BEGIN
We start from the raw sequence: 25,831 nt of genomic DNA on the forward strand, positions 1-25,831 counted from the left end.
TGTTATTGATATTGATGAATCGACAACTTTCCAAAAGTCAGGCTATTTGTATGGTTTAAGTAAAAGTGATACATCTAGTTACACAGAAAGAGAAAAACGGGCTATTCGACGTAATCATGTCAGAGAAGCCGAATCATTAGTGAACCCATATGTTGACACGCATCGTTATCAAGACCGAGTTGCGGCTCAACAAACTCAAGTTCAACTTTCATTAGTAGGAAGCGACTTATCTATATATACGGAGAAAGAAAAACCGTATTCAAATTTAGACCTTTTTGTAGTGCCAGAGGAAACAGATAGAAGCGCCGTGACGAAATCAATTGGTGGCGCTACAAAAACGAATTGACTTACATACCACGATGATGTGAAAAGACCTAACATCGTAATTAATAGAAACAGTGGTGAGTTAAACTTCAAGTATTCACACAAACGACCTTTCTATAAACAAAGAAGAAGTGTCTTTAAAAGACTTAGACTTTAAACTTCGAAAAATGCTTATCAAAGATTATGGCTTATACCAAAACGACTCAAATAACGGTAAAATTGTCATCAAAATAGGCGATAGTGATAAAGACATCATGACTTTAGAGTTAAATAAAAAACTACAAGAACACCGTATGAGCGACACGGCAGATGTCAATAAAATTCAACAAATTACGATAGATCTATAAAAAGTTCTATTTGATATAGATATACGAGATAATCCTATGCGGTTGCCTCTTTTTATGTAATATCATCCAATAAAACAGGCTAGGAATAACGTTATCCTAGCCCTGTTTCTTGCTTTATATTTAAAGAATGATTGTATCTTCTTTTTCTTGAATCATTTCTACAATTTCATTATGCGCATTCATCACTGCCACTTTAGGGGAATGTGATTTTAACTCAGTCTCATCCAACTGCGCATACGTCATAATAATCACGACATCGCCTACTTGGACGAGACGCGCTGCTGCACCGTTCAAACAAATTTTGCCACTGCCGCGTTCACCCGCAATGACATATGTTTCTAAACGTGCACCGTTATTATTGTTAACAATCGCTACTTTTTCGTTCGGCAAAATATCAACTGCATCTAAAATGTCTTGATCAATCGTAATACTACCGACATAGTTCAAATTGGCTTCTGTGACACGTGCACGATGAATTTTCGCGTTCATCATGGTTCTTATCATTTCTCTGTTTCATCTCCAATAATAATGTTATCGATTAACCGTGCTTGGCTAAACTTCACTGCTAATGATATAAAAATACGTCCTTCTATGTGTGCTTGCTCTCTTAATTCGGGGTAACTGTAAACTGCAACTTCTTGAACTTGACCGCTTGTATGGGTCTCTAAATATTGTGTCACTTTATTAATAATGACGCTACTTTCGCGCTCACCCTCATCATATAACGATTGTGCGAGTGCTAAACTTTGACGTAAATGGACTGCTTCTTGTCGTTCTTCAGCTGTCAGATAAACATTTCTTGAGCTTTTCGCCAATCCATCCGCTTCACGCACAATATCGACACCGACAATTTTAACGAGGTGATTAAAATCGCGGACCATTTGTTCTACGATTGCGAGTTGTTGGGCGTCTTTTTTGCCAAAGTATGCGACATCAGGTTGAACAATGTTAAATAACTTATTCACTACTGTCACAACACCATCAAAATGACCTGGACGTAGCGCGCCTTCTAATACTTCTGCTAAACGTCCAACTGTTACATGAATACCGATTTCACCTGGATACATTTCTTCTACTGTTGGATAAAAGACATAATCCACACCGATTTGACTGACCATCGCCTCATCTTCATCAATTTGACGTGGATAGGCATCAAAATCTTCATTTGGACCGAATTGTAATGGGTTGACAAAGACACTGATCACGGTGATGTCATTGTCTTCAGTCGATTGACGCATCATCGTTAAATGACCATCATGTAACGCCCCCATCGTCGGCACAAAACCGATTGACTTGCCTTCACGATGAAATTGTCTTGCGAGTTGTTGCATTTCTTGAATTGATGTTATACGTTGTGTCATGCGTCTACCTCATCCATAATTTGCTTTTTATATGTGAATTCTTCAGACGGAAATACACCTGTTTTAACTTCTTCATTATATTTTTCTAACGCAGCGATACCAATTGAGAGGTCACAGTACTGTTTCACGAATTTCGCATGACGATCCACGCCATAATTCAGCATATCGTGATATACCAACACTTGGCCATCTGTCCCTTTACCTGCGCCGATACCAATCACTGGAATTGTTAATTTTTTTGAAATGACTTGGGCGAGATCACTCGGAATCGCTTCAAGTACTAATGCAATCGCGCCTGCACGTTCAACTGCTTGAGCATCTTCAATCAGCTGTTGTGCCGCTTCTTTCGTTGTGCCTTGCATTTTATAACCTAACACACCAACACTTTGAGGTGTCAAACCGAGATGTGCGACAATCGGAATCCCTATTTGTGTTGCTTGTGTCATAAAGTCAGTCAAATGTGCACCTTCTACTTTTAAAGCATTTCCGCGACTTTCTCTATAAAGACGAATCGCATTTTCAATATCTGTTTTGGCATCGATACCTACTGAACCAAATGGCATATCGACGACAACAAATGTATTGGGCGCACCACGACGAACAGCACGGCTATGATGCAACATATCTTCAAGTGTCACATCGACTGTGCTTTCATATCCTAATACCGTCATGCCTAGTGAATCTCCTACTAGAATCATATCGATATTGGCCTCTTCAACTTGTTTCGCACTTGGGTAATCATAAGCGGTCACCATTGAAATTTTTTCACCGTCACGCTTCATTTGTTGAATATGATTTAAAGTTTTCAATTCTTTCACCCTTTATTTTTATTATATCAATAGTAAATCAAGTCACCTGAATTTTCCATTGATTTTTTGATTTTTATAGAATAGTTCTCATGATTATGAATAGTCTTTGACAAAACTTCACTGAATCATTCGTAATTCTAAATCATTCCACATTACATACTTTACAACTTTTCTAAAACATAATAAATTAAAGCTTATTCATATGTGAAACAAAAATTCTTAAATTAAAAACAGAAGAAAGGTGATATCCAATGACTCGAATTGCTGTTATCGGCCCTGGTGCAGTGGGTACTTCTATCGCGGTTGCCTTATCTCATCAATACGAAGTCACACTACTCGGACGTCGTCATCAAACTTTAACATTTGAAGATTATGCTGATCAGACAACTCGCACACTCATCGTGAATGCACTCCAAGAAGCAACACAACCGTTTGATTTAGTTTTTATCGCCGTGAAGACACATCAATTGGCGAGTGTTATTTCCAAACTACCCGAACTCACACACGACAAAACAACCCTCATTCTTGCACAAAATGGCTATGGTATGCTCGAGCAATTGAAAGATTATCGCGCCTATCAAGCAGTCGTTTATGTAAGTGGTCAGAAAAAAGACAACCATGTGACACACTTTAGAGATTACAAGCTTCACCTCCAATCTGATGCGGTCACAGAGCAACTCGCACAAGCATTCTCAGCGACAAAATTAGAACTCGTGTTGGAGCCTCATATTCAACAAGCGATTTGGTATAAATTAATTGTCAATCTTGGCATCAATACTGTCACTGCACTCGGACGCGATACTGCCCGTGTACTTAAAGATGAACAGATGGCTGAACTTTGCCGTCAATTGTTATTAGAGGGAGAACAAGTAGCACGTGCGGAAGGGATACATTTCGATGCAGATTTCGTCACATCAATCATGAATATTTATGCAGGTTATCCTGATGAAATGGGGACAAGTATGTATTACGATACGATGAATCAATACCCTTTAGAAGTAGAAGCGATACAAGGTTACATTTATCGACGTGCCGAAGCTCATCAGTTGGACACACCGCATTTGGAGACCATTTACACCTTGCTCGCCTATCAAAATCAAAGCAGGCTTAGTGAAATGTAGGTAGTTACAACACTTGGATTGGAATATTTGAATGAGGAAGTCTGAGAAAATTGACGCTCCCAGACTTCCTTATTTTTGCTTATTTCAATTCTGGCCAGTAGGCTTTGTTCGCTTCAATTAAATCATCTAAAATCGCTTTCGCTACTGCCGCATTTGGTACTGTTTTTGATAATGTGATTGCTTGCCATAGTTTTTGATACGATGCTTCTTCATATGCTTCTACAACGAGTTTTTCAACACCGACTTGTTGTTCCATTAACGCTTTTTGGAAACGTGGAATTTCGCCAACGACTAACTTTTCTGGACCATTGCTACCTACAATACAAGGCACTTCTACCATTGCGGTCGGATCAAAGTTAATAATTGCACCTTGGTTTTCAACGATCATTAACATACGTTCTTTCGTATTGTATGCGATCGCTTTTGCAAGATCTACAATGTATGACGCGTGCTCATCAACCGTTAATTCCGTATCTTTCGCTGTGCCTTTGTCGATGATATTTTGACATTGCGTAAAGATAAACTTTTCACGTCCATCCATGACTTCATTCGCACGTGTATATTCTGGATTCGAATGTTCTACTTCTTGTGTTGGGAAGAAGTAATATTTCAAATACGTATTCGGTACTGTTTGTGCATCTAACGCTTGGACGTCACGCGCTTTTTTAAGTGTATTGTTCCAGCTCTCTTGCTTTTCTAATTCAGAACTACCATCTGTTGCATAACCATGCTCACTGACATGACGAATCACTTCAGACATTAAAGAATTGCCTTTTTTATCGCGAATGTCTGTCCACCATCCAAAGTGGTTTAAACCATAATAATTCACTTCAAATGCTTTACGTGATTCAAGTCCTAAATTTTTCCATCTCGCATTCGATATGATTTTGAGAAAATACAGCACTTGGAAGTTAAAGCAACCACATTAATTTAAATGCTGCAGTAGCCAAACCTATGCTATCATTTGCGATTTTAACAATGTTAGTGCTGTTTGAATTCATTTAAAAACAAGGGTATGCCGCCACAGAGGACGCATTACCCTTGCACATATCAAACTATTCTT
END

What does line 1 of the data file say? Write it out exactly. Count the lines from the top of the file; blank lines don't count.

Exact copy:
We start from the raw sequence: 25,831 nt of genomic DNA on the forward strand, positions 1-25,831 counted from the left end.